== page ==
Naruhito, looking grim, asked the press to back off and seemed to take a swipe at palace officials for restricting his wife’s travel.
“We are well aware of the importance of the issue of the succession, and hope that we will be able to live our lives in peace without pressure from those around us,” he said. “I think it would be better if Princess Masako could go out with a little more freedom and be able to do a variety of things.”
There was, of course, a seemingly simple solution. Japan could change the law to allow women to take the throne. That would add Akihito’s three granddaughters — little Aiko and her two cousins, Mako and Kako — to the line of succession.
Junichiro Koizumi, the prime minister in the early 2000s whose lion’s mane of hair and promises of reform made him popular with voters, pledged to make the change “in order that the imperial throne be continued in a stable manner.” The Asahi Shimbun endorsed the idea too, as did a clear majority in polls of public opinion.
But the proposal drew fierce opposition, especially from the nationalist wing of Mr. Koizumi’s party. One former cabinet minister called the imperial family’s male line “the precious, precious treasure of the Japanese race.”
Before the matter could come to a vote, fate intervened. Naruhito’s brother and his wife, Prince Akishino and Princess Kiko, had a third child — a boy — giving the emperor a grandson. They named him Hisahito.
For another generation at least, the male line of the Chrysanthemum Throne seemed secure.
And, finally, the pressure was off Masako, Japan’s next empress.
Makiko Inoue and Hisako Ueno contributed reporting.B:
【等】【了】【半】【个】【多】【小】【时】，【一】【位】【穿】【着】【道】【袍】【的】【周】【大】【师】，【风】【风】【火】【火】【的】【走】【了】【进】【来】。 【这】【位】【周】【大】【师】，【在】【接】【到】【孙】【云】【凡】【的】【通】【知】【之】【后】，【立】【马】【带】【着】【各】【种】【驱】【魔】【道】【具】【以】【及】【符】【纸】，【火】【速】【赶】【了】【过】【来】。 【到】【达】【现】【场】【之】【后】，【周】【大】【师】【看】【着】【叶】【晨】，【哟】【呵】，【一】【个】【黄】【毛】【小】【子】，【也】【敢】【放】【肆】。 “【小】【子】，【是】【你】【质】【疑】【我】【的】【道】【法】，【说】【我】【的】【平】【安】【符】【是】【害】【人】【的】【玩】【意】【儿】？” 【叶】【晨】
“【你】【说】【呢】！”【玄】【胤】【眼】【光】【宠】【溺】【的】【看】【着】【财】【迷】【样】【子】【的】【夜】【小】【妤】，【胸】【口】【一】【片】【柔】【软】。 【夜】【小】【妤】【闻】【言】，【感】【激】【的】【看】【着】【玄】【胤】【说】【道】：“【玄】【胤】，【谢】【谢】【你】！” 【玄】【胤】【一】【愣】：“【谢】【什】【么】？【你】【马】【上】【就】【是】【本】【王】【的】【妻】【子】，【本】【王】【的】【一】【切】【都】【是】【你】【的】，【你】【的】【也】【将】【是】【本】【王】【的】，【我】【们】【不】【分】【彼】【此】！” 【夜】【小】【妤】【听】【到】【玄】【胤】【的】【话】，【胸】【口】【一】【震】，【一】【种】【异】【样】【的】【情】【绪】【在】【心】【中】【发】【酵】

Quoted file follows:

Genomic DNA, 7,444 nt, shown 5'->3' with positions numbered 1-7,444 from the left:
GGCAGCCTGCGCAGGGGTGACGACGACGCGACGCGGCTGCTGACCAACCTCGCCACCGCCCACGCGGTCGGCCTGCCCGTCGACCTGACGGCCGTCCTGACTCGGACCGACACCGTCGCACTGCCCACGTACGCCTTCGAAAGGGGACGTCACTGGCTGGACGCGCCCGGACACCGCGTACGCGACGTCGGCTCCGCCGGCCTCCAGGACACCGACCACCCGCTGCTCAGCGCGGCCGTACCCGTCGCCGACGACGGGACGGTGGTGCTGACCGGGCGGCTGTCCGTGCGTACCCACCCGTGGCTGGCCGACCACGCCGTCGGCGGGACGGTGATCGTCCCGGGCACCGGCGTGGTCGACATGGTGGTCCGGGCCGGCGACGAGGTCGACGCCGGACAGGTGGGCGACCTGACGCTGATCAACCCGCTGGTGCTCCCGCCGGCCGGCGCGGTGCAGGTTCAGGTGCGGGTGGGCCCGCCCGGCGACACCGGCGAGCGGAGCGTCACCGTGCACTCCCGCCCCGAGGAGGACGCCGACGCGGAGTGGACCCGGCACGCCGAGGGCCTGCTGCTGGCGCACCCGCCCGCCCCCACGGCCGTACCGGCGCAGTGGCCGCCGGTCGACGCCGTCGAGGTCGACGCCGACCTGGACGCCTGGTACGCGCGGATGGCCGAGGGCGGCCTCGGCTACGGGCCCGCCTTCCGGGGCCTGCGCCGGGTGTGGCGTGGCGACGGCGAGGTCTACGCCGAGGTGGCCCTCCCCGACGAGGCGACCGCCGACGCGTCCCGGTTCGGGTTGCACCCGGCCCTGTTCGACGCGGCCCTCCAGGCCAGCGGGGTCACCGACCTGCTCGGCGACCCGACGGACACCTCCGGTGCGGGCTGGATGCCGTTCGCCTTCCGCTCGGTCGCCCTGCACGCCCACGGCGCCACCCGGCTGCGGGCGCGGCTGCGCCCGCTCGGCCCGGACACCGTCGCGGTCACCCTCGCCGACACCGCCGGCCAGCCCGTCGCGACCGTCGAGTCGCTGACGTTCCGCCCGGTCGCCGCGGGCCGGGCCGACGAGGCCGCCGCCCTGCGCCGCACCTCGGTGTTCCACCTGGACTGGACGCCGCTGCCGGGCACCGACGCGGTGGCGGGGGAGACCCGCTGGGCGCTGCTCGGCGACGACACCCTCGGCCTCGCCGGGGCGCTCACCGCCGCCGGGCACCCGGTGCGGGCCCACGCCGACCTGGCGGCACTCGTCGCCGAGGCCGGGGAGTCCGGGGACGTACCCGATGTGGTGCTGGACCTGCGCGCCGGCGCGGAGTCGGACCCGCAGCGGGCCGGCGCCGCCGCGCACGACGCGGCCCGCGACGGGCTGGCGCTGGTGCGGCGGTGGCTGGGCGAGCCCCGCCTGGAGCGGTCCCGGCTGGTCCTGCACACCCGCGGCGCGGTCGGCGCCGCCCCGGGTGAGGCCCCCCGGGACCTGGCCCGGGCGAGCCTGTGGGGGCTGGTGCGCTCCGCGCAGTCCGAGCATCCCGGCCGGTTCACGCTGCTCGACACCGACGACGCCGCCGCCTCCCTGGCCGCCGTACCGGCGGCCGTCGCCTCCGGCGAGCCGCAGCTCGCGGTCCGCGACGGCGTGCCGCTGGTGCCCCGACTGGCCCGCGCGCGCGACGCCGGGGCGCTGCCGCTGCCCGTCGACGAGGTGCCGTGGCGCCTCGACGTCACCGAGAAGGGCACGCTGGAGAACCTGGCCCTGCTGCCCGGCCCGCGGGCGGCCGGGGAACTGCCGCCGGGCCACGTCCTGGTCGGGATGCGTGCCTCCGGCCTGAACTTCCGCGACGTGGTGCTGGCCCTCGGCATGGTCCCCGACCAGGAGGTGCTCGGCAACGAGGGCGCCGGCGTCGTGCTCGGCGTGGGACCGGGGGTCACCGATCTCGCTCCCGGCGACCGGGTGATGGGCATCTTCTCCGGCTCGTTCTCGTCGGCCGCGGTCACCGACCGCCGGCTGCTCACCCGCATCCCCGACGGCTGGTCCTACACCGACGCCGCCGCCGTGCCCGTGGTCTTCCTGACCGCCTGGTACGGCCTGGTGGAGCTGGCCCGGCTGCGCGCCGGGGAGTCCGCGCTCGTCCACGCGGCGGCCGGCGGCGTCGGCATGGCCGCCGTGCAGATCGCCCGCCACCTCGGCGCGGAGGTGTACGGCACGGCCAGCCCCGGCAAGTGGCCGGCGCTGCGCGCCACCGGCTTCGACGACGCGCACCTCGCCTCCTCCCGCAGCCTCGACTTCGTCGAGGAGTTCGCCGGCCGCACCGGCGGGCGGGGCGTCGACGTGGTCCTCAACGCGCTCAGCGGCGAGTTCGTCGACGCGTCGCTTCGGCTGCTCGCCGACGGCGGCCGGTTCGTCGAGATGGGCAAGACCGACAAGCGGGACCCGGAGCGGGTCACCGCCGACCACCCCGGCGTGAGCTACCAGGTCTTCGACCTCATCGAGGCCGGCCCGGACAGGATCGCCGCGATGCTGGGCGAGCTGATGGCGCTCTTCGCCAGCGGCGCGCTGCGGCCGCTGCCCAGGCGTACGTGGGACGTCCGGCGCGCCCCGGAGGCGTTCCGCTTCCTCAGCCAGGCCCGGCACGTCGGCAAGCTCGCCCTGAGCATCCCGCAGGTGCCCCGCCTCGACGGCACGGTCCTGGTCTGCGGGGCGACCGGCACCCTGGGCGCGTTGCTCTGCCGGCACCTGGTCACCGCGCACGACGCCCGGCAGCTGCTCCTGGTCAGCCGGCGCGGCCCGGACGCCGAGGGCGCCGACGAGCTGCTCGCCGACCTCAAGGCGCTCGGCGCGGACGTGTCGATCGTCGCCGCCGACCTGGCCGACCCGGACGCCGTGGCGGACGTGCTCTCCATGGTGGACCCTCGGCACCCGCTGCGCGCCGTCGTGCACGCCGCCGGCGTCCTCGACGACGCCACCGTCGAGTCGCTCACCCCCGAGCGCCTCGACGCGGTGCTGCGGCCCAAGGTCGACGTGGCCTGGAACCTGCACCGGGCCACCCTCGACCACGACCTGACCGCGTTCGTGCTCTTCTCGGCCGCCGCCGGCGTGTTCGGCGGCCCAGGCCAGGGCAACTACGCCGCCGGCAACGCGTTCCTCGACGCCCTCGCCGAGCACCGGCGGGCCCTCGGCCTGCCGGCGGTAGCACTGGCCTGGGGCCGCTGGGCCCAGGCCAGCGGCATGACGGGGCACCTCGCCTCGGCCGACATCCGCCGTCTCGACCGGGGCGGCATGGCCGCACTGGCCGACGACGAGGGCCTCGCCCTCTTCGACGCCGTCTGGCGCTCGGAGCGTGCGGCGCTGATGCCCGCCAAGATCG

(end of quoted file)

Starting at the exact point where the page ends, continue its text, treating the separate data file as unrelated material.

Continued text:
“【三】【哥】，【至】【于】【吗】？” 【她】【暗】【淡】【地】【垂】【下】【眼】【眸】，【房】【间】【里】【那】【个】【女】【人】【又】【不】【是】【什】【么】【重】【点】【保】【护】【对】【象】，【至】【于】【这】【么】【严】【防】【死】【守】【的】【吗】？ 【叶】【轻】【浔】【给】【了】【她】【一】【个】【更】【为】【疑】【惑】【的】【眼】【神】。 【莫】【秋】【研】【干】【脆】【打】【开】【天】【窗】【说】【亮】【话】，“【你】【若】【不】【是】【防】【着】【我】，【又】【怎】【会】【将】【屋】【外】【的】【视】【线】【完】【全】【挡】【住】？” 【反】【正】，【不】【管】【三】【哥】【怎】【么】【解】【释】，【她】【都】【不】【会】【相】【信】——【他】【对】【她】【没】【有】【一】【点】【防】管理学季刊官网“【你】【一】【会】【儿】【记】【得】【小】【心】【说】【话】，【毕】【竟】【我】【也】【不】【知】【道】【清】【云】【会】【对】【你】【做】【些】【什】【么】，【你】【惹】【了】【我】【倒】【是】【没】【什】【么】【事】，【但】【是】【你】【连】【她】【都】【惹】【了】，【那】【你】【的】【好】【日】【子】【就】【有】【可】【能】【到】【头】【了】。” 【林】【依】【晓】【一】【想】【到】【这】【里】【就】【不】【自】【觉】【的】【为】【洛】【辰】【默】【哀】【三】【秒】【钟】，“【你】【觉】【得】【她】【会】【怎】【么】【处】【理】【我】？” 【其】【实】【洛】【辰】【也】【挺】【好】【奇】【的】，【慕】【清】【云】【会】【用】【什】【么】【方】【法】【来】【处】【理】【他】，【虽】【说】【之】【前】【他】【就】【已】【经】【听】【说】
“【哎】【哟】【我】【不】【行】【了】，【累】【死】【了】。”【倪】【初】【心】【退】【到】【操】【场】【一】【边】【气】【喘】【吁】【吁】【地】【说】【道】。【看】【着】【乔】【安】【依】【旧】【活】【力】【满】【满】【地】【在】【那】【东】【奔】【西】【跑】，【不】【禁】【感】【叹】【体】【育】【生】【果】【然】【就】【是】【不】【一】【样】，【体】【力】【太】【好】【了】，【她】【现】【在】【可】【是】【一】【点】【也】【跑】【不】【动】【了】。 “【快】【把】【外】【套】【穿】【上】~”【不】【知】【什】【么】【时】【候】【余】【向】【乘】【也】【退】【出】【了】【混】【战】，【出】【现】【在】【倪】【初】【心】【面】【前】。 “【可】【是】【我】【现】【在】【有】【点】【热】~”【倪】【初】【心】【看】【着】【被】
【听】【到】【面】【前】“【紫】【苑】”【的】【话】，【小】【李】【一】【脸】【尴】【尬】【随】【后】【道】：“【足】【穗】，【你】【这】【秘】【术】【真】【厉】【害】，【跟】【真】【的】【一】【模】【一】【样】【啊】……” 【足】【穗】【面】【无】【表】【情】【的】【撇】【了】【一】【眼】，【随】【后】【在】【小】【李】【的】【一】【声】【长】【叹】【下】，【足】【穗】【将】【背】【包】【中】【和】【紫】【苑】【一】【模】【一】【样】【的】【衣】【服】【穿】【上】【道】：“【那】【么】【我】【该】【跟】【谁】【一】【起】【走】，【吸】【引】【他】【们】【的】【注】【意】？” 【然】【而】【不】【等】【佐】【井】【与】【宁】【次】【回】【答】，【就】【听】【到】【小】【李】【大】【叫】【一】【声】“【我】【来】！
【肖】【静】【腾】【发】【出】【了】【哀】【嚎】。 【这】【种】【场】【面】，【他】【太】【熟】【悉】【了】。 【自】【己】【的】【身】【子】【被】【人】【按】【倒】，【动】【弹】【不】【得】，【几】【个】【壮】【汉】【开】【始】【绑】【缚】。 【绑】【缚】【的】【很】【专】【业】，【如】【粽】【子】【似】【的】。 【为】【首】【的】【一】【个】，【直】【接】【将】【他】【拎】【起】【来】，【此】【人】【胳】【膊】【能】【跑】【马】，【犹】【如】【拎】【小】【鸡】【一】【般】，【轻】【而】【易】【举】【的】【将】【肖】【静】【腾】【提】【起】【了】【起】【来】。 【肖】【静】【腾】【难】【以】【置】【信】，【刚】【才】【还】【说】【的】【好】【好】【的】【呢】，【刚】【才】【还】……
【第】376【章】【要】【开】【始】【了】4 【见】【韩】【绮】【罗】【一】【脸】【怀】【疑】【的】【看】【着】【自】【己】，【欧】【阳】【然】【也】【意】【识】【到】【自】【己】【的】【行】【为】【有】【点】【反】【常】，【忙】【干】【笑】【着】【解】【释】【道】：“【这】【个】，【我】【是】【觉】【得】【你】【拿】【着】【这】【样】【的】【东】【西】【有】【点】【不】【太】【好】。” “【不】【太】【好】？” “【你】【想】【想】【啊】，【这】【可】【是】【个】【从】【车】【祸】【现】【场】【捡】【回】【来】【的】【袖】【扣】，【你】【难】【道】【不】【感】【觉】【很】【晦】【气】【吗】？” 【听】【了】【他】【的】【话】，【韩】【绮】【罗】【直】【接】【笑】【了】，“【晦】【气】